“I think window tinting has become more fashionable, stylish, and certainly there’s been more marketing on the part of vendors,” said CHP spokesman Steve Kohler, adding that the increase in tinted windows accounts for the increase in tickets.

Reasons for the CHP’s objections to tinting include poor driver visibility after dark and a lack of eye contact between drivers, resulting in more accidents.

But vendors like Jackson believe that the ticket increase stems from CHP officers who are ticketing drivers, in part, because of their own dislike of tinted windows.

“Officer safety is what it’s all about, regardless of what they say about anything,” said Jackson, one of many window tinters in the county who received a letter from the local CHP commander last November expressing concern about the increase in illegally tinted vehicles.

“They don’t care,” countered CHP Officer Mike Pugh, referring to the vendors. “They’re in it for the money, and if they can tint all four windows, they’ll do it, regardless of the law.”

In Arizona, where tinting of all four windows is legal, Sgt. Allan Schmidt of the Arizona Highway Patrol said the issue of officer safety has not been debated.

“I haven’t heard of any officers screaming about this,” he said.

He has heard complaints from Arizona motorists who visit California and come home with a ticket for tinting. Schmidt said the federal law, which California shuns, was passed to give the nation a uniform vehicle code and avoid the interstate problems window tinting has raised.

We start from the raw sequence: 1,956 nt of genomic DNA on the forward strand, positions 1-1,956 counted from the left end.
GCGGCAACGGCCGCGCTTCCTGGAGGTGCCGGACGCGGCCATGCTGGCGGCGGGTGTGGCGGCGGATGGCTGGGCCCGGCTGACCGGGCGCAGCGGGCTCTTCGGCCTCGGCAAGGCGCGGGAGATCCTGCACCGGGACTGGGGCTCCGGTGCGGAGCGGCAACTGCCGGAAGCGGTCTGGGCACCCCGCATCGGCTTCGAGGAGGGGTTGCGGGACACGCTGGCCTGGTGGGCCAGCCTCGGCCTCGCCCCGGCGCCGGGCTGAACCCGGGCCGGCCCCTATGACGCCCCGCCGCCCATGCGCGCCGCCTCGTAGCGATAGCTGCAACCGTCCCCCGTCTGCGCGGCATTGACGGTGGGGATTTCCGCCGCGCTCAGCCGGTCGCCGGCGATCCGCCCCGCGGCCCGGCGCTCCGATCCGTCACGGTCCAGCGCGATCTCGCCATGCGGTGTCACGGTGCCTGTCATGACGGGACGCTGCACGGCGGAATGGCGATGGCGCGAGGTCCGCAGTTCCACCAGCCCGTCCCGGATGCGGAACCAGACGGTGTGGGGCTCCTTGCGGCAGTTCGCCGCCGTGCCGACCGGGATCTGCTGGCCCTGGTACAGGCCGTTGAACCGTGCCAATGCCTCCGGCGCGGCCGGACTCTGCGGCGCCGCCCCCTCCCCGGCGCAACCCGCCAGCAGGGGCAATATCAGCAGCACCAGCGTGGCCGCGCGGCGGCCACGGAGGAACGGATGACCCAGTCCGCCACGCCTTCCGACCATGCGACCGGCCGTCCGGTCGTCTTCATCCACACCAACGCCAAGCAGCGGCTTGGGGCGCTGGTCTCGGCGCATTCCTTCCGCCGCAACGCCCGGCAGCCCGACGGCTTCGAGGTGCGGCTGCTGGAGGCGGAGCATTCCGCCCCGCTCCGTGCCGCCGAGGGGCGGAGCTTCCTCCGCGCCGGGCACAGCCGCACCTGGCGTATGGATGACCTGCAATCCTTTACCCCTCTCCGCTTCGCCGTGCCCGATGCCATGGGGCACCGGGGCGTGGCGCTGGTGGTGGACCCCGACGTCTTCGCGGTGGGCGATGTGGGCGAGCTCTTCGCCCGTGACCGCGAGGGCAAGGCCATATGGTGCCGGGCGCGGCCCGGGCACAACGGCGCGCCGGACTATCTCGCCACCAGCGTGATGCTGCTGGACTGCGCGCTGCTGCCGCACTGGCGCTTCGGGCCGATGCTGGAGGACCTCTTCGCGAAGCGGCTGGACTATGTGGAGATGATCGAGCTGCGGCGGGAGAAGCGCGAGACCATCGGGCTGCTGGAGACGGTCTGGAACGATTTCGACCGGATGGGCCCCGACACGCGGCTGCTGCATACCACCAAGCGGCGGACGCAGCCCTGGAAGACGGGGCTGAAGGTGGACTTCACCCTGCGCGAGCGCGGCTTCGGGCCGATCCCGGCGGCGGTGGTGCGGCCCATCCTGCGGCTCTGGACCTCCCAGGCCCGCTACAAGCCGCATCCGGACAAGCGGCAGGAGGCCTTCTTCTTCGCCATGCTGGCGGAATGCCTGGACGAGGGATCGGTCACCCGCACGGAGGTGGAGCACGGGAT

The controversy surrounding window tinting, not only in San Diego but in other parts of California and the United States, has prompted a group of manufacturers to push for a change in federal guidelines governing use of their material on motor vehicles.

Industry analysts believe that less restrictive standards will eventually lead to more favorable state laws, especially in California. The state is one of only 15 in the nation with a more stringent law than federal guidelines allow.

The California vehicle code, passed in 1961, allows drivers to tint the rear and side rear windows of their vehicles with any density of tint, from pitch-black “limo tint"--which allows only 5% of available light into a car--to more common tints that permit 35% to 75% of outdoor light.

Window tinting costs from $100 to $150 or more, depending on the size of the vehicle. Although state law forbids after-market tinting on front windows, it allows factory tinting on the windshield as long as the glass is 75% light-transmissible--a very light tint.

Federal guidelines set by the National Highway Traffic and Safety Administration let a driver tint all windows except the windshield as long as the material allows 70% light.